I thought I survived something as well, something that tried to kill me, kill my desire, my sex, mycuriosity. So I turned instinctually to the erotic. I listened to the Cape to Cuba mix on YouTube one day, and I came across Mama Sissoko’s Safiatou. I started moving, moving my waist, moving in ways that felt freeing. As I moved, I realized that my abdomen needed to move, to release! I thought about that core and sacral region and the conversations a friend, and I used to have about the color orange and the sacrum and how it holds our fear of death. So intently, I started moving this part, releasing myself from this fear. One I have always carried but had since the pandemic became heavier, so any other threat to my life caused a state of emergency in me. When I moved to this song, my grannies told me to release it, move from death’s bed into the light in front of the mirror, and see and enjoy myself. They told me they endured certain things so that we don’t have to, taught me to step into power, power over this body of mine. The only thing I am genuinely tethered to in this world until I’m not. For now, though, I must enjoy this body.

Cause I now know that things don’t die; they change. I lay on that mattress reciting a poem from a dying language. Those dead, dying bones, women, and femmes who lived and died gagged stood in me and danced with me—danced in me. There was space, so much space. It turned 15 mins into something that felt like hours, and the 2hours of laying on that mattress felt like minutes.

workers day (observed)

Now that I have fought to leave the shrine of dead and dying things

behind, what do I do? This performance continues from where I left off,

outside dancing, embracing my wild self, my beautiful body in front of the

mirror. Since then, I have released so much from my being. However, it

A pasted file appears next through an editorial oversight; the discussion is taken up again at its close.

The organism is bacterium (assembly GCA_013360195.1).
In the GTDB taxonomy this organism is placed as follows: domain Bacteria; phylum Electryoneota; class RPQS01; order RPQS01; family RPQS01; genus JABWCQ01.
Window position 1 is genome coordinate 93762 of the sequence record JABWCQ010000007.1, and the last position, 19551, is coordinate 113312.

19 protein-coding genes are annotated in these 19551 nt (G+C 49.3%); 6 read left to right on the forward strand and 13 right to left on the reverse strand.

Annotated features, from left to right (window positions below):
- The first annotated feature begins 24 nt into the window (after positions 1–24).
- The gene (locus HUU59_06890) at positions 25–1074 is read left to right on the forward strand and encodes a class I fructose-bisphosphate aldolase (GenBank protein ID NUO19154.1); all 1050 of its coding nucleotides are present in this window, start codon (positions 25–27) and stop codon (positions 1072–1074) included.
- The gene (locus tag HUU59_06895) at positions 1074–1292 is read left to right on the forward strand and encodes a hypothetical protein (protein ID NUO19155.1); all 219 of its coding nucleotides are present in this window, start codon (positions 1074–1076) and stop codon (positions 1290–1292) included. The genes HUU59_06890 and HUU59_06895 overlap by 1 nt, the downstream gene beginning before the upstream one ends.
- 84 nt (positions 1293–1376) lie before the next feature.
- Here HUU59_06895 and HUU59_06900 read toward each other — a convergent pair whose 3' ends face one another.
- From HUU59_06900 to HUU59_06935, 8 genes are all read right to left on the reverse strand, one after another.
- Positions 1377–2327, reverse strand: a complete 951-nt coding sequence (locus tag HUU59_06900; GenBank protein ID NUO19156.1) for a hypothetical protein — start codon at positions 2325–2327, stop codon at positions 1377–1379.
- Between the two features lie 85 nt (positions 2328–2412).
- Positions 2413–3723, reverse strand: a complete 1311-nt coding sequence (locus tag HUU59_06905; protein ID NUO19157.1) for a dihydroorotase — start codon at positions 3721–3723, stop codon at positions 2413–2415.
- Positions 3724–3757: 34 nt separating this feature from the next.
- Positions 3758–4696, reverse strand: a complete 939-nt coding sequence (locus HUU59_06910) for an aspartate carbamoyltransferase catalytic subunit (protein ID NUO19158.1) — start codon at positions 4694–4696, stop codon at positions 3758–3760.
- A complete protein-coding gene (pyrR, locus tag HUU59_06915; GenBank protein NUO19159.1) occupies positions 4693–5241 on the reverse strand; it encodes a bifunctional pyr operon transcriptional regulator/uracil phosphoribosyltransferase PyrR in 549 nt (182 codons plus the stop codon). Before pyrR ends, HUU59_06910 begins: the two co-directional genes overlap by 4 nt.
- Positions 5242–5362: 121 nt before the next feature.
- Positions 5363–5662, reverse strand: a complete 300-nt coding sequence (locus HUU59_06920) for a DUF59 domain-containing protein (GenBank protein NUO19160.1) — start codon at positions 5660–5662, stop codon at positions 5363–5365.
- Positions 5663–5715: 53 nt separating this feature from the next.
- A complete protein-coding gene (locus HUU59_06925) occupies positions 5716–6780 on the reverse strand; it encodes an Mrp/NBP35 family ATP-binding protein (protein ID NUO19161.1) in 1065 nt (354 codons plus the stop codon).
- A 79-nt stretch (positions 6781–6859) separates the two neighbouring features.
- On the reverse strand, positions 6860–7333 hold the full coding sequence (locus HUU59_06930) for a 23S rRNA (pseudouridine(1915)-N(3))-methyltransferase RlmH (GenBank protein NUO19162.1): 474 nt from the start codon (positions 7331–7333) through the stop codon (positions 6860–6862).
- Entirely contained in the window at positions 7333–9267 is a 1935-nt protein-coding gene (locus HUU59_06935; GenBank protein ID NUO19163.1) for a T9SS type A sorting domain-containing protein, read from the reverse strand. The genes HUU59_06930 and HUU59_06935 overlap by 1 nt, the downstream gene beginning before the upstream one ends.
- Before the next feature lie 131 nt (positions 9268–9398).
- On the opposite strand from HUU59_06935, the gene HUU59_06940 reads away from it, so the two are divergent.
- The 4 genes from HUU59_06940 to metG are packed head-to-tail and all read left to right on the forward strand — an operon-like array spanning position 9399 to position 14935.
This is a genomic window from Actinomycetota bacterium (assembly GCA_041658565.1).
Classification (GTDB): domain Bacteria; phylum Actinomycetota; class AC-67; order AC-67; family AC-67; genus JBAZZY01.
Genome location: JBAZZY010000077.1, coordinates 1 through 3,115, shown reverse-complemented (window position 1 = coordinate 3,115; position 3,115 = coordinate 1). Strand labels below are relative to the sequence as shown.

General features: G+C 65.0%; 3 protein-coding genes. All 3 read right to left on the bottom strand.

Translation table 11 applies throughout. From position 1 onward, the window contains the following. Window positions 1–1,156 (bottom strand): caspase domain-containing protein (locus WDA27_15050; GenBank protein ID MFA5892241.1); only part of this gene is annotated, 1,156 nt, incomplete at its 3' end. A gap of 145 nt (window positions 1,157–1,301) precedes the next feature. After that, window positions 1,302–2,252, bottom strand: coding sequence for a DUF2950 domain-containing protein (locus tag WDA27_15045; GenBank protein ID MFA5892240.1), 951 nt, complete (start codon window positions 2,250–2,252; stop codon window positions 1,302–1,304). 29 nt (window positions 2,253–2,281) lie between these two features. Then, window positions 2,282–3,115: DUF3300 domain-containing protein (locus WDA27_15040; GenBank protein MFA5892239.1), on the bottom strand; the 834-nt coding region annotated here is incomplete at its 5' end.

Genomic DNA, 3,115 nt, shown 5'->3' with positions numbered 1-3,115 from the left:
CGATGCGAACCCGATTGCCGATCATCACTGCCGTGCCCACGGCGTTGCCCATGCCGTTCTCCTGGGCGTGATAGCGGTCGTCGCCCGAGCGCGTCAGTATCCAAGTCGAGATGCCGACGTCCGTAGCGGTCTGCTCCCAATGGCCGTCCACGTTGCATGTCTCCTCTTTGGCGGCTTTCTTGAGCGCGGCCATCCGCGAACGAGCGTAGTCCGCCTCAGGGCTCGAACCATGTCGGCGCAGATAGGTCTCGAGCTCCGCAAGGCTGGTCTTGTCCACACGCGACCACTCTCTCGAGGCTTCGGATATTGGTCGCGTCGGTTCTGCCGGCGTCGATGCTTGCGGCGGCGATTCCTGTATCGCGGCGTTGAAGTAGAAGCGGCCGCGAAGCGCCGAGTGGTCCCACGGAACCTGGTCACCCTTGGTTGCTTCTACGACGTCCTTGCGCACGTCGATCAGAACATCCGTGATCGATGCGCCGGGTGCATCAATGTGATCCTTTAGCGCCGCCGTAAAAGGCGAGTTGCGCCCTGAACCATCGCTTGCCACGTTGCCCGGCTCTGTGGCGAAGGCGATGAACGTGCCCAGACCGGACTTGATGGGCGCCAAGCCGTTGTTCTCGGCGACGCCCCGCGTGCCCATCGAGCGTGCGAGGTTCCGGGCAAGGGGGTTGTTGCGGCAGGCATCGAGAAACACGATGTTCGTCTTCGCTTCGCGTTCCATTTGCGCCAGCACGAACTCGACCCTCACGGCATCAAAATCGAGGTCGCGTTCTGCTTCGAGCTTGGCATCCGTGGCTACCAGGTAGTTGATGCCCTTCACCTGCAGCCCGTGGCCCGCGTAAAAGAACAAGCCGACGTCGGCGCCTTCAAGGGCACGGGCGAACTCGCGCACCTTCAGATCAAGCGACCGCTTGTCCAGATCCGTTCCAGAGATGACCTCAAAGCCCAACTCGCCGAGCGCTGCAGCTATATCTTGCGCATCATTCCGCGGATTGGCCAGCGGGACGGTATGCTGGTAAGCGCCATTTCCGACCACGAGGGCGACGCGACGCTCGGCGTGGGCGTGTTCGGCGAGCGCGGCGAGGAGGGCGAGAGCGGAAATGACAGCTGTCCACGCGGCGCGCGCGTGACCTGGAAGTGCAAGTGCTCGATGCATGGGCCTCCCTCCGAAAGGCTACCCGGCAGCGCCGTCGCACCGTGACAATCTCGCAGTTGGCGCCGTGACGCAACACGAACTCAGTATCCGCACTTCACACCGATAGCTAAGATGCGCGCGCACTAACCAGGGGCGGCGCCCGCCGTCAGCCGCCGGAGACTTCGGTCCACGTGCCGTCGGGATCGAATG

comes with acknowledging I have been carrying too much for too long.

My spirit is exhausted, and something has to give. I am returning to

Nayyirah Waheed’s famous quote, ‘all the women. in me. are tired’, the

famous scenes where Annalise Keating removes her wig and makeup

and that of lady Melisandre taking off her necklace to embrace rest.

Workers day (observed)

Is a site-specific performance reflecting on the body’s need for rest. Since

this month began 1st of May, workers day, winter slowly creeping in and

the general state of my body, there has been this push for rest. I thought

about Johannesburg, it being the economic hub of our country and

Africa, how people move there to find jobs and make a living for

themselves, and I thought it appropriate to take this intention to the

place for hustlers, movers, of workers, of students, of a people and that

never sleep and insist that rest is essential. We need it, especially for our

people; we’ve been fighting for too long, generations of fighting, of

resisting, and being strong. Maybe bantu bakhuti we need to rest.

Perhaps that’s resistance and strength too.

Yonela Makoba